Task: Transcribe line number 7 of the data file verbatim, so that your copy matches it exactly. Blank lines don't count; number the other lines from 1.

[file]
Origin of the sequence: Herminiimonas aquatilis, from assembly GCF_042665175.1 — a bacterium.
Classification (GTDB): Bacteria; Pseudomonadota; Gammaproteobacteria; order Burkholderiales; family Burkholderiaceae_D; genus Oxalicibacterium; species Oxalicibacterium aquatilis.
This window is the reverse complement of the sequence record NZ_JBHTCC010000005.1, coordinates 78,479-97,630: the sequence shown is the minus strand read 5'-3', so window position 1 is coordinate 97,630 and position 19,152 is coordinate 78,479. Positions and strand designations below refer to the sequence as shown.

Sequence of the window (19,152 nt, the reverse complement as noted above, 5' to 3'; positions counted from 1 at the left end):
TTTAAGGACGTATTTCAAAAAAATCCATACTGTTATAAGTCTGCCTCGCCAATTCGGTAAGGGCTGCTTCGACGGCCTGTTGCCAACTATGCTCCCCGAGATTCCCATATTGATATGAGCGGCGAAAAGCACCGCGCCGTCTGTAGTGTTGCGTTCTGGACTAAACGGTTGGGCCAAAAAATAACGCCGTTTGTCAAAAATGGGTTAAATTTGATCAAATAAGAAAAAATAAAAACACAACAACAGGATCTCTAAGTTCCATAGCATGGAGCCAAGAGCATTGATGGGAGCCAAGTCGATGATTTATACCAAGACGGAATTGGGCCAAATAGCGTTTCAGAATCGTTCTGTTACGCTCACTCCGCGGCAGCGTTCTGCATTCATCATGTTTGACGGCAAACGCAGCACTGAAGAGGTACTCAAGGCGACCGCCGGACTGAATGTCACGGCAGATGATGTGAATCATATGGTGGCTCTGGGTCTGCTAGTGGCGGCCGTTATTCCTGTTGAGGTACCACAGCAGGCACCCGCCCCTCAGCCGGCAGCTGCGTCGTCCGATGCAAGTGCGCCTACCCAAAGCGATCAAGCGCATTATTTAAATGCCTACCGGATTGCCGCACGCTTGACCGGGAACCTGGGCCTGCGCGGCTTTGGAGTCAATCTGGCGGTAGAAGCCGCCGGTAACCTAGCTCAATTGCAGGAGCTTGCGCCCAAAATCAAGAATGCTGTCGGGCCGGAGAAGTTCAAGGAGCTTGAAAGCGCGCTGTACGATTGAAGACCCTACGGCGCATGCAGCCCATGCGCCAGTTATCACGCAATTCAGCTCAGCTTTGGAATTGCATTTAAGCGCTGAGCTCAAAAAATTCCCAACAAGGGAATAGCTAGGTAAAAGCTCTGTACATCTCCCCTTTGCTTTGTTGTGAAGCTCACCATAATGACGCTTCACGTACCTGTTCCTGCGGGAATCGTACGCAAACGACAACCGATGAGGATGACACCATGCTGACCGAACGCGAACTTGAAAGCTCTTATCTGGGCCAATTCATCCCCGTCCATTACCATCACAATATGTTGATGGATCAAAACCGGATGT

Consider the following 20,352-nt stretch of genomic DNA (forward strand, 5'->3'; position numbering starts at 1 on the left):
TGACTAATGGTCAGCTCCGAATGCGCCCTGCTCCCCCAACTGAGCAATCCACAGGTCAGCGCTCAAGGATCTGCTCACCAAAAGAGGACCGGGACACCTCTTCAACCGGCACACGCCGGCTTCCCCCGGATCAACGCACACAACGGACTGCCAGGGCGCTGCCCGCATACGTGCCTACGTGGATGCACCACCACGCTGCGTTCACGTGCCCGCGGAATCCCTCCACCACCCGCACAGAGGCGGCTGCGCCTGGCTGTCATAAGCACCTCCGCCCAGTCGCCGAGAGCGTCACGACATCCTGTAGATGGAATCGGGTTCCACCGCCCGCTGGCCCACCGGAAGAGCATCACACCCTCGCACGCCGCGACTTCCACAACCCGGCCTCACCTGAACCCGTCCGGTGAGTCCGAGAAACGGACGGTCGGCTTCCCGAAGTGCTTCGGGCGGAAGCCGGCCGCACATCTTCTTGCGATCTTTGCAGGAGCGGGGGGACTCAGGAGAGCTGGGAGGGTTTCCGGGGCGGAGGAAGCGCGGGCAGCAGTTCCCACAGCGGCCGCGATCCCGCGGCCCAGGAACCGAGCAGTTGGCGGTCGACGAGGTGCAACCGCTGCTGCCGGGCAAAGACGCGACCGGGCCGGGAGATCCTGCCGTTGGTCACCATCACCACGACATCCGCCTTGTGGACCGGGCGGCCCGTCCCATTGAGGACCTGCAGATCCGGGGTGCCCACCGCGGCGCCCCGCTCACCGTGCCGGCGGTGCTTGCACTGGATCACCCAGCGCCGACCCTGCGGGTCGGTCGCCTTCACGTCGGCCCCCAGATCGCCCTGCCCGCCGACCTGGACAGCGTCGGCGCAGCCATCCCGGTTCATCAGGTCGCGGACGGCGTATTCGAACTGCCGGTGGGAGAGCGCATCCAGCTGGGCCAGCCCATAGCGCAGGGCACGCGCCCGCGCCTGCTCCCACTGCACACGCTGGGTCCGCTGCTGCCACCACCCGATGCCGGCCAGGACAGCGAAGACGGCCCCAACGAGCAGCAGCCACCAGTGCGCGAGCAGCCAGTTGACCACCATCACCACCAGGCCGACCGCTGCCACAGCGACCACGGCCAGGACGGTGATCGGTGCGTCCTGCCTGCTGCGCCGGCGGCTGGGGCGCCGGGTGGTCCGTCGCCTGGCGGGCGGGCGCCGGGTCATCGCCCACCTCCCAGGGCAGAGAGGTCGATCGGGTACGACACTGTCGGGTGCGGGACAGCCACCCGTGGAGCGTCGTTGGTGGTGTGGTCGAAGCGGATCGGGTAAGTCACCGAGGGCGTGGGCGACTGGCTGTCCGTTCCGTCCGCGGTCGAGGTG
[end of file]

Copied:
TGACTAATGGTCAGCTCCGAATGCGCCCTGCTCCCCCAACTGAGCAATCCACAGGTCAGCGCTCAAGGATCTGCTCACCAAAAGAGGACCGGGACACCTCTTCAACCGGCACACGCCGGCTTCCCCCGGATCAACGCACACAACGGACTGCCAGGGCGCTGCCCGCATACGTGCCTACGTGGATGCACCACCACGCTGCGTTCACGTGCCCGCGGAATCCCTCCACCACCCGCACAGAGGCGGCTGCGCCTGGCTGTCATAAGCACCTCCGCCCAGTCGCCGAGAGCGTCACGACATCCTGTAGATGGAATCGGGTTCCACCGCCCGCTGGCCCACCGGAAGAGCATCACACCCTCGCACGCCGCGACTTCCACAACCCGGCCTCACCTGAACCCGTCCGGTGAGTCCGAGAAACGGACGGTCGGCTTCCCGAAGTGCTTCGGGCGGAAGCCGGCCGCACATCTTCTTGCGATCTTTGCAGGAGCGGGGGGACTCAGGAGAGCTGGGAGGGTTTCCGGGGCGGAGGAAGCGCGGGCAGCAGTTCCCACAGCGGCCGCGATCCCGCGGCCCAGGAACCGAGCAGTTGGCGGTCGACGAGGTGCAACCGCTGCTGCCGGGCAAAGACGCGACCGGGCCGGGAGATCCTGCCGTTGGTCACCATCACCACGACATCCGCCTTGTGGACCGGGCGGCCCGTCCCATTGAGGACCTGCAGATCCGGGGTGCCCACCGCGGCGCCCCGCTCACCGTGCCGGCGGTGCTTGCACTGGATCACCCAGCGCCGACCCTGCGGGTCGGTCGCCTTCACGTCGGCCCCCAGATCGCCCTGCCCGCCGACCTGGACAGCGTCGGCGCAGCCATCCCGGTTCATCAGGTCGCGGACGGCGTATTCGAACTGCCGGTGGGAGAGCGCATCCAGCTGGGCCAGCCCATAGCGCAGGGCACGCGCCCGCGCCTGCTCCCACTGCACACGCTGGGTCCGCTGCTGCCACCACCCGATGCCGGCCAGGACAGCGAAGACGGCCCCAACGAGCAGCAGCCACCAGTGCGCGAGCAGCCAGTTGACCACCATCACCACCAGGCCGACCGCTGCCACAGCGACCACGGCCAGGACGGTGATCGGTGCGTCCTGCCTGCTGCGCCGGCGGCTGGGGCGCCGGGTGGTCCGTCGCCTGGCGGGCGGGCGCCGGGTCATCGCCCACCTCCCAGGGCAGAGAGGTCGATCGGGTACGACACTGTCGGGTGCGGGACAGCCACCCGTGGAGCGTCGTTGGTGGTGTGGTCGAAGCGGATCGGGTAAGTCACCGAGGGCGTGGGCGACTGGCTGTCCGTTCCGTCCGCGGTCGAGGTG